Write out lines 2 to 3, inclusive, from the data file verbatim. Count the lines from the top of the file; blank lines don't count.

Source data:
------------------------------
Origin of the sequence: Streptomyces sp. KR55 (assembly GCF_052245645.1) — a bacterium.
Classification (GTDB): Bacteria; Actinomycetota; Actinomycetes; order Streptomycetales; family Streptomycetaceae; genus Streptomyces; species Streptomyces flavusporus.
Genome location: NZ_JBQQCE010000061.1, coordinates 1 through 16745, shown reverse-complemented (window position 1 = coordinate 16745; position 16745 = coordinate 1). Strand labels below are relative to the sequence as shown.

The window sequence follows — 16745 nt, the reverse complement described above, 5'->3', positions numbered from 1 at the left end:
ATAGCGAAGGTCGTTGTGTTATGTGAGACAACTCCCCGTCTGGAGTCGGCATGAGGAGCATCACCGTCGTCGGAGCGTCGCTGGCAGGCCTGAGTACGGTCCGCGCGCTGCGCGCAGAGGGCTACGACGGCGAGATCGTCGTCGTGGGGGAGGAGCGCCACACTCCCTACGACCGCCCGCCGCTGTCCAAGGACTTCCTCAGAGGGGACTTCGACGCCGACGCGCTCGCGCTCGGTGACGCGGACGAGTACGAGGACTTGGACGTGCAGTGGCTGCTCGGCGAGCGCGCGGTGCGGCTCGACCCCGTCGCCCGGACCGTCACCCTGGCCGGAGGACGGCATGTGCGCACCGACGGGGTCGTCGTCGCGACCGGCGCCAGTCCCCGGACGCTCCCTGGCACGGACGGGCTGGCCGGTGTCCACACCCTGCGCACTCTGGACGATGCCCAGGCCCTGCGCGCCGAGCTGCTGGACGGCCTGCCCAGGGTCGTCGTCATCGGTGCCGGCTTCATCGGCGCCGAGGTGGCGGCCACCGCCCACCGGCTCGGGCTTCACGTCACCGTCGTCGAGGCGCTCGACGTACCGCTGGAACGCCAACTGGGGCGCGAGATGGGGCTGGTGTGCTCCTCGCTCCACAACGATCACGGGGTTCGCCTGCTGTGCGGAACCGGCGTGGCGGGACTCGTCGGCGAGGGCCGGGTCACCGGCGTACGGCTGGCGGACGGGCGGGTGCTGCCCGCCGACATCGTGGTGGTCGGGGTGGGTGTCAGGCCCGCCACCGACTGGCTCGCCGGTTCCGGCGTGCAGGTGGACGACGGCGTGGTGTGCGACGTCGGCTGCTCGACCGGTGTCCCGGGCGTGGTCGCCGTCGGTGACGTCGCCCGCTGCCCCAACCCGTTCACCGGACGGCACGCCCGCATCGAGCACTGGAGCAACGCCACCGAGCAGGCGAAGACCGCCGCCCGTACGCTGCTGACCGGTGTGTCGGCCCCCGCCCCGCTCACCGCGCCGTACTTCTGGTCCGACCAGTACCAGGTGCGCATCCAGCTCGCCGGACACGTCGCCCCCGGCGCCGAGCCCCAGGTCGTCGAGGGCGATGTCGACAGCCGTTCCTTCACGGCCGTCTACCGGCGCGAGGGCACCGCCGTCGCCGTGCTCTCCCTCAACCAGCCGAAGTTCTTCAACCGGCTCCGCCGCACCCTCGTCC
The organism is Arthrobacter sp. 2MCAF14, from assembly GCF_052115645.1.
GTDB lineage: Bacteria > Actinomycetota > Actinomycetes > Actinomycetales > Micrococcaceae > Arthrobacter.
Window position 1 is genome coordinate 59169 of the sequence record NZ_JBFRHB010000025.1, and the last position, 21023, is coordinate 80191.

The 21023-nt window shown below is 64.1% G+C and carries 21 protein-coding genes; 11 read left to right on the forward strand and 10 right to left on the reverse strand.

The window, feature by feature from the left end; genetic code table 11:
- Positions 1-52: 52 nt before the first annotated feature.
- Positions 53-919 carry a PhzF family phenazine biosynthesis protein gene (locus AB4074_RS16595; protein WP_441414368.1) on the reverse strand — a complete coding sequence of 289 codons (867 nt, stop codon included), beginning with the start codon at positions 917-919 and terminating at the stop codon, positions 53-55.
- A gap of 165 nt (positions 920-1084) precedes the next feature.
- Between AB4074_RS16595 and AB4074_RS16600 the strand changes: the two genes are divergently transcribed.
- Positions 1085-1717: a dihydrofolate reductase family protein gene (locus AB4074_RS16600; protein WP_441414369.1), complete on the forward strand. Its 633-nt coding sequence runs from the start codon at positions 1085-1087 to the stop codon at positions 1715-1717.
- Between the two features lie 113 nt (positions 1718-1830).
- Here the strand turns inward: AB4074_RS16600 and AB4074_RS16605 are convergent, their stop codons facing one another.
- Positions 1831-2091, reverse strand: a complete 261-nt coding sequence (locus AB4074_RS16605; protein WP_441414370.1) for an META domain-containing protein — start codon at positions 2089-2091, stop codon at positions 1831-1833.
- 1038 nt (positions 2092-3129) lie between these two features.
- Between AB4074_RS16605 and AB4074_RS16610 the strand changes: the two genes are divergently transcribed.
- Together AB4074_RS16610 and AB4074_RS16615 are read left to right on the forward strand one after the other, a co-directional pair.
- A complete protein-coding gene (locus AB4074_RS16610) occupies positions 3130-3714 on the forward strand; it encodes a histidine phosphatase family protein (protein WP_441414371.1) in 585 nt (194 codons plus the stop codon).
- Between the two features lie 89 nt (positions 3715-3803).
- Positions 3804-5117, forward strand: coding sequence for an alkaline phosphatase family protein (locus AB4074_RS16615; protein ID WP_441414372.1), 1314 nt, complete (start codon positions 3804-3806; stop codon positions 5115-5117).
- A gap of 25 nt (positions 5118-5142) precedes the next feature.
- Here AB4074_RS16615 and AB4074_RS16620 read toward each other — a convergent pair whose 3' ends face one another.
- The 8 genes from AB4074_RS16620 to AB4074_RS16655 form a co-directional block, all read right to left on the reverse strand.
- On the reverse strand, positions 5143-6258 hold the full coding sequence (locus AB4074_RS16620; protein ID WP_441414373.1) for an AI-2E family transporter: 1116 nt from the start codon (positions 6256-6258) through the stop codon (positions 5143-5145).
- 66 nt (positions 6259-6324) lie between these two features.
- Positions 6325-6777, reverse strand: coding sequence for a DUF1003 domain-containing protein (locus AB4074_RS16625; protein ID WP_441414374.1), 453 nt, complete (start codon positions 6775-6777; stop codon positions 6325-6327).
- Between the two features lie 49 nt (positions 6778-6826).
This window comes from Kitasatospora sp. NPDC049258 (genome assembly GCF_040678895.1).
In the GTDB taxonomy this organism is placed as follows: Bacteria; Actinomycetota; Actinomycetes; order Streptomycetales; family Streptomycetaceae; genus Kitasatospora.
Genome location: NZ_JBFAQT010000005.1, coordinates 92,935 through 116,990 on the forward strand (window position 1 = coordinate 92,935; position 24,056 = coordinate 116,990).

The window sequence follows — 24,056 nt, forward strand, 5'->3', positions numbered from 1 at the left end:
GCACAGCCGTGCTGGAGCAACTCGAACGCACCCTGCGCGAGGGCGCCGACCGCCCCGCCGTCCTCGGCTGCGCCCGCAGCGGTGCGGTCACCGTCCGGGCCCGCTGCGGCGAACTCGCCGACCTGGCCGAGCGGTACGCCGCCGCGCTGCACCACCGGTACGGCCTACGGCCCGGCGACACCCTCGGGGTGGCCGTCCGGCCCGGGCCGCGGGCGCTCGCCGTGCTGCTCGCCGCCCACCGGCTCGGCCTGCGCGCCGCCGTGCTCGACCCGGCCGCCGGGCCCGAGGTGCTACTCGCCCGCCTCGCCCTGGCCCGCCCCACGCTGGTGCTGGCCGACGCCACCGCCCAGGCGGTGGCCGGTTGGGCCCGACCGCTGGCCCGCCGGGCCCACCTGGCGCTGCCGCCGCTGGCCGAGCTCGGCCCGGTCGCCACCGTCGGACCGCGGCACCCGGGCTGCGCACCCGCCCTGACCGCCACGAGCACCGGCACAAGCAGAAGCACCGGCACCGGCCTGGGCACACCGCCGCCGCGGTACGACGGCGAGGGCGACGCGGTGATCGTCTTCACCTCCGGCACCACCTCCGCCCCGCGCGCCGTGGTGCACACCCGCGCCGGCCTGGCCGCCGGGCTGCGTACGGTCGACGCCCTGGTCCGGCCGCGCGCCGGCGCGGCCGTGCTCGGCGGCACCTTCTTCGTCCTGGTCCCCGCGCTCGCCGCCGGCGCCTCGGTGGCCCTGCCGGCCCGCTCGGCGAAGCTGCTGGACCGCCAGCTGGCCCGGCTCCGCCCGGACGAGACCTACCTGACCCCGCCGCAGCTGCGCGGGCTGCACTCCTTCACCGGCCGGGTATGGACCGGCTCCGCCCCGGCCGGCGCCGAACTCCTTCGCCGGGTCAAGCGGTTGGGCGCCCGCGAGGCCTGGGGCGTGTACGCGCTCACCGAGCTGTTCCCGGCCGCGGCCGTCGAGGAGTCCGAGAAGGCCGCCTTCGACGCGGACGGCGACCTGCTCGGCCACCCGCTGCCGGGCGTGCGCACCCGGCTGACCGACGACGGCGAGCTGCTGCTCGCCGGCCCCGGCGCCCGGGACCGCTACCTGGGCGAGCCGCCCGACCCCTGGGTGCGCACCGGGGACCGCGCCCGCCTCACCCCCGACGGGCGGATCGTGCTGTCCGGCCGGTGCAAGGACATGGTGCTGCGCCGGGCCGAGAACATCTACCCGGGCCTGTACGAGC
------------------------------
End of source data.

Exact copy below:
Classification (GTDB): Bacteria; Actinomycetota; Actinomycetes; order Streptomycetales; family Streptomycetaceae; genus Streptomyces; species Streptomyces flavusporus.
Genome location: NZ_JBQQCE010000061.1, coordinates 1 through 16745, shown reverse-complemented (window position 1 = coordinate 16745; position 16745 = coordinate 1). Strand labels below are relative to the sequence as shown.